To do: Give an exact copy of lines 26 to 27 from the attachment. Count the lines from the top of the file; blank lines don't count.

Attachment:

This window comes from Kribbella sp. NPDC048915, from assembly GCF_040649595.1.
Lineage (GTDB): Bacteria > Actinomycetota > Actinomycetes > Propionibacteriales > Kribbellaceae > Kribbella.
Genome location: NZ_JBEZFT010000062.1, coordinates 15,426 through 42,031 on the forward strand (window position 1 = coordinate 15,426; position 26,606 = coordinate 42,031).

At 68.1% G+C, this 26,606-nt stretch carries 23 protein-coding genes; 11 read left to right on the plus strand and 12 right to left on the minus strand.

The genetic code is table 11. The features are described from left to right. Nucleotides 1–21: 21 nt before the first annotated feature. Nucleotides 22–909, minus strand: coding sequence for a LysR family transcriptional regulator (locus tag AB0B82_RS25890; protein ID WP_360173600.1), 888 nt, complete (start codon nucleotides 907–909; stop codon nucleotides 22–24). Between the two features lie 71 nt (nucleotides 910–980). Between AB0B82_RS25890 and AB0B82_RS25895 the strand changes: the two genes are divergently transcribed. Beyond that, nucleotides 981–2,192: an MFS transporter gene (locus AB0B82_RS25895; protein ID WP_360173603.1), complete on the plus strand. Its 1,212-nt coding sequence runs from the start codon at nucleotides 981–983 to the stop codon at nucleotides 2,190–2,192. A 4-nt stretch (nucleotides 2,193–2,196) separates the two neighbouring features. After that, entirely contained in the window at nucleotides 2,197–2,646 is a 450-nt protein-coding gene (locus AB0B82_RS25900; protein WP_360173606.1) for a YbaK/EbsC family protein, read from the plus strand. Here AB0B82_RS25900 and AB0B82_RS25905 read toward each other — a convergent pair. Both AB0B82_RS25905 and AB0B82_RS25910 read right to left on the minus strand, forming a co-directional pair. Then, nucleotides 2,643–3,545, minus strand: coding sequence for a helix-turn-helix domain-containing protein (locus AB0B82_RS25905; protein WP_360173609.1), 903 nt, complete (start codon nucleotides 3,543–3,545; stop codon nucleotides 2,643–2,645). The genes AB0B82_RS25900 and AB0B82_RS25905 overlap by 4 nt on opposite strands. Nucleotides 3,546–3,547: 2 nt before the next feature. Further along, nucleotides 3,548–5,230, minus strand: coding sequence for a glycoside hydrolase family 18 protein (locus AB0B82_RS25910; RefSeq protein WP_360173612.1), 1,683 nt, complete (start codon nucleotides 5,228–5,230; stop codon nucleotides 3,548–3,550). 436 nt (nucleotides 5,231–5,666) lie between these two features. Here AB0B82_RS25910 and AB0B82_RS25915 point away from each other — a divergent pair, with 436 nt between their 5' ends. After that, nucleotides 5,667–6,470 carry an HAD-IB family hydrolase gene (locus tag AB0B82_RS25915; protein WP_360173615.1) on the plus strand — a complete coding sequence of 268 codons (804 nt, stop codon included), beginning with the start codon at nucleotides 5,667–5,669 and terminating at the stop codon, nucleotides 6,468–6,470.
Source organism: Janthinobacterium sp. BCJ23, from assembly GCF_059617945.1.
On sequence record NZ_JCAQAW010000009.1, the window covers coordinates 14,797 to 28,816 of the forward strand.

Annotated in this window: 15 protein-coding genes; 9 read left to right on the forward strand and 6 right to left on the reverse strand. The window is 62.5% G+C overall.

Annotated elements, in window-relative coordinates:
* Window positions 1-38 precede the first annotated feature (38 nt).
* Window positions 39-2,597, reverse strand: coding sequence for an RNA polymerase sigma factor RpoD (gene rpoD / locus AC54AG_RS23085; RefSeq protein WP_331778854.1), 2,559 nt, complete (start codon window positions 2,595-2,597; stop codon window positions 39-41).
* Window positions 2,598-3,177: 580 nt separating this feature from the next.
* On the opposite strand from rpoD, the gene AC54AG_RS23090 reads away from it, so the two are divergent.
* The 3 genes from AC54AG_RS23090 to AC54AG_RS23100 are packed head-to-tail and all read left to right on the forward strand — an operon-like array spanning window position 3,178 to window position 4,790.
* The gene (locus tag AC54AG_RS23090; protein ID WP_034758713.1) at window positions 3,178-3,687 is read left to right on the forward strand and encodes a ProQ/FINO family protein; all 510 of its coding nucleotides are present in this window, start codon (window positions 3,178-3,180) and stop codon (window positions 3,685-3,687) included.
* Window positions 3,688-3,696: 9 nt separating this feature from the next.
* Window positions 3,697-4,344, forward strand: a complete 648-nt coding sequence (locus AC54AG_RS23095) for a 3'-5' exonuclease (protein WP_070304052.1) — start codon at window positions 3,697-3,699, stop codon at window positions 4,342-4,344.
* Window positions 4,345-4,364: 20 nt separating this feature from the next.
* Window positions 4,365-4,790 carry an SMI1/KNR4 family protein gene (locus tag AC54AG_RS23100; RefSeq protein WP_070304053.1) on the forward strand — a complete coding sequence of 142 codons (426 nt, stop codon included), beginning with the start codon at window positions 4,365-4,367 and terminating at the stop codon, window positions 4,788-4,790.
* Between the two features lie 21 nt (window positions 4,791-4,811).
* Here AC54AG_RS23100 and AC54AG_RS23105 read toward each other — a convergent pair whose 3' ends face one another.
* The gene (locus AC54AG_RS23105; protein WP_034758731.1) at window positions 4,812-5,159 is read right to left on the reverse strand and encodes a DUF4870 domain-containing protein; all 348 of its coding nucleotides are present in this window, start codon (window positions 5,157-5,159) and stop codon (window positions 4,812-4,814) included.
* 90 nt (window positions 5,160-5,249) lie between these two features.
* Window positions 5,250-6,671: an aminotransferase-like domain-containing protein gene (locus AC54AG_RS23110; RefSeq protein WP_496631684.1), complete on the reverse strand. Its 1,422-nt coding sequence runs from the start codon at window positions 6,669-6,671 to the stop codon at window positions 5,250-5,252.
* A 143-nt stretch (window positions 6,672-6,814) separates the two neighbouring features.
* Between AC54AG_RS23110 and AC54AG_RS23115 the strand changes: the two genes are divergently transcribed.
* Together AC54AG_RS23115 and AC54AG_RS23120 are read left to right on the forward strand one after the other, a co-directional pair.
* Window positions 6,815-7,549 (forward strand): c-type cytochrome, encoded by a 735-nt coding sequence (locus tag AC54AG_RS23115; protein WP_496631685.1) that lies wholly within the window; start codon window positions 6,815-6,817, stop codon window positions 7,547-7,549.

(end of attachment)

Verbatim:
* Between AC54AG_RS23110 and AC54AG_RS23115 the strand changes: the two genes are divergently transcribed.
* Together AC54AG_RS23115 and AC54AG_RS23120 are read left to right on the forward strand one after the other, a co-directional pair.